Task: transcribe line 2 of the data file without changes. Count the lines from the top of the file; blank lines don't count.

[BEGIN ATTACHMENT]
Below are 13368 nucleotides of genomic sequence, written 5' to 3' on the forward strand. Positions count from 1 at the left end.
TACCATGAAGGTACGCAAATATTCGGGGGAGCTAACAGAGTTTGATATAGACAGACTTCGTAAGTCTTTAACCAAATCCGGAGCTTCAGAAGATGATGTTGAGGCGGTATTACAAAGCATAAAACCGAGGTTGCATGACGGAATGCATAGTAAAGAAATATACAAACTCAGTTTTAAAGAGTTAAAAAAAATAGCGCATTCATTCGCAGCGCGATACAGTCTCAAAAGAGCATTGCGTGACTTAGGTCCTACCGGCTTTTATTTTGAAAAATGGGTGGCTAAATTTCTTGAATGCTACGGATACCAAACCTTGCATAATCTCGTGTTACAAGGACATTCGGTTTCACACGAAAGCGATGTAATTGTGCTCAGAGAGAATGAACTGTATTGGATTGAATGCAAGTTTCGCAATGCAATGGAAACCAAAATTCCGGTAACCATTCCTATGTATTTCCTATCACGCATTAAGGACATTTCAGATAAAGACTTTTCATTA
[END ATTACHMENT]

TACCATGAAGGTACGCAAATATTCGGGGGAGCTAACAGAGTTTGATATAGACAGACTTCGTAAGTCTTTAACCAAATCCGGAGCTTCAGAAGATGATGTTGAGGCGGTATTACAAAGCATAAAACCGAGGTTGCATGACGGAATGCATAGTAAAGAAATATACAAACTCAGTTTTAAAGAGTTAAAAAAAATAGCGCATTCATTCGCAGCGCGATACAGTCTCAAAAGAGCATTGCGTGACTTAGGTCCTACCGGCTTTTATTTTGAAAAATGGGTGGCTAAATTTCTTGAATGCTACGGATACCAAACCTTGCATAATCTCGTGTTACAAGGACATTCGGTTTCACACGAAAGCGATGTAATTGTGCTCAGAGAGAATGAACTGTATTGGATTGAATGCAAGTTTCGCAATGCAATGGAAACCAAAATTCCGGTAACCATTCCTATGTATTTCCTATCACGCATTAAGGACATTTCAGATAAAGACTTTTCATTA